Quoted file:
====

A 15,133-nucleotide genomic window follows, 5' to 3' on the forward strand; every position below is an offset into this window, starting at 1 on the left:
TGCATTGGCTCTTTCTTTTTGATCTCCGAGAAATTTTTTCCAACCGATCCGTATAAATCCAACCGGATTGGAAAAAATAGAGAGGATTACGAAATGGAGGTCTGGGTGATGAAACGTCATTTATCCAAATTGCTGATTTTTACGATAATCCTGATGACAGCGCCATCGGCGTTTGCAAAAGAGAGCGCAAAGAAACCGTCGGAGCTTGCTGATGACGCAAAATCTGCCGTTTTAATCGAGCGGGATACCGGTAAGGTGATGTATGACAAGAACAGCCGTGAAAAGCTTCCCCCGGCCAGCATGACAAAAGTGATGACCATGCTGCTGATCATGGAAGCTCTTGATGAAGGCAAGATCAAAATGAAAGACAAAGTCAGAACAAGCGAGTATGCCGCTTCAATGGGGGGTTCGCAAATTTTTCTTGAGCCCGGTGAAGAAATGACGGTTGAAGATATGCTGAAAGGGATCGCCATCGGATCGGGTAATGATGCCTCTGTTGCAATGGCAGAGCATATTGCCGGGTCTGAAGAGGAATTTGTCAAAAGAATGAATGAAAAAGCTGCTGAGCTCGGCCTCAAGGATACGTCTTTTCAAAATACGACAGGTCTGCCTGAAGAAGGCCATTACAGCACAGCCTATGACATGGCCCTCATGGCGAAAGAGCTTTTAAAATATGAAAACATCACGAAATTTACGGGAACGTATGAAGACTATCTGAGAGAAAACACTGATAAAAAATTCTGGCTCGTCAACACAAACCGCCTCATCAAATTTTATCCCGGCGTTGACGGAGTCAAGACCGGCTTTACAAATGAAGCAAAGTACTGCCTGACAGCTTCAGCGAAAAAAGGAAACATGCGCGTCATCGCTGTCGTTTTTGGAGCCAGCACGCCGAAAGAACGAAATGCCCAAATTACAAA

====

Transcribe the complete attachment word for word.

A 15,133-nucleotide genomic window follows, 5' to 3' on the forward strand; every position below is an offset into this window, starting at 1 on the left:
TGCATTGGCTCTTTCTTTTTGATCTCCGAGAAATTTTTTCCAACCGATCCGTATAAATCCAACCGGATTGGAAAAAATAGAGAGGATTACGAAATGGAGGTCTGGGTGATGAAACGTCATTTATCCAAATTGCTGATTTTTACGATAATCCTGATGACAGCGCCATCGGCGTTTGCAAAAGAGAGCGCAAAGAAACCGTCGGAGCTTGCTGATGACGCAAAATCTGCCGTTTTAATCGAGCGGGATACCGGTAAGGTGATGTATGACAAGAACAGCCGTGAAAAGCTTCCCCCGGCCAGCATGACAAAAGTGATGACCATGCTGCTGATCATGGAAGCTCTTGATGAAGGCAAGATCAAAATGAAAGACAAAGTCAGAACAAGCGAGTATGCCGCTTCAATGGGGGGTTCGCAAATTTTTCTTGAGCCCGGTGAAGAAATGACGGTTGAAGATATGCTGAAAGGGATCGCCATCGGATCGGGTAATGATGCCTCTGTTGCAATGGCAGAGCATATTGCCGGGTCTGAAGAGGAATTTGTCAAAAGAATGAATGAAAAAGCTGCTGAGCTCGGCCTCAAGGATACGTCTTTTCAAAATACGACAGGTCTGCCTGAAGAAGGCCATTACAGCACAGCCTATGACATGGCCCTCATGGCGAAAGAGCTTTTAAAATATGAAAACATCACGAAATTTACGGGAACGTATGAAGACTATCTGAGAGAAAACACTGATAAAAAATTCTGGCTCGTCAACACAAACCGCCTCATCAAATTTTATCCCGGCGTTGACGGAGTCAAGACCGGCTTTACAAATGAAGCAAAGTACTGCCTGACAGCTTCAGCGAAAAAAGGAAACATGCGCGTCATCGCTGTCGTTTTTGGAGCCAGCACGCCGAAAGAACGAAATGCCCAAATTACAAA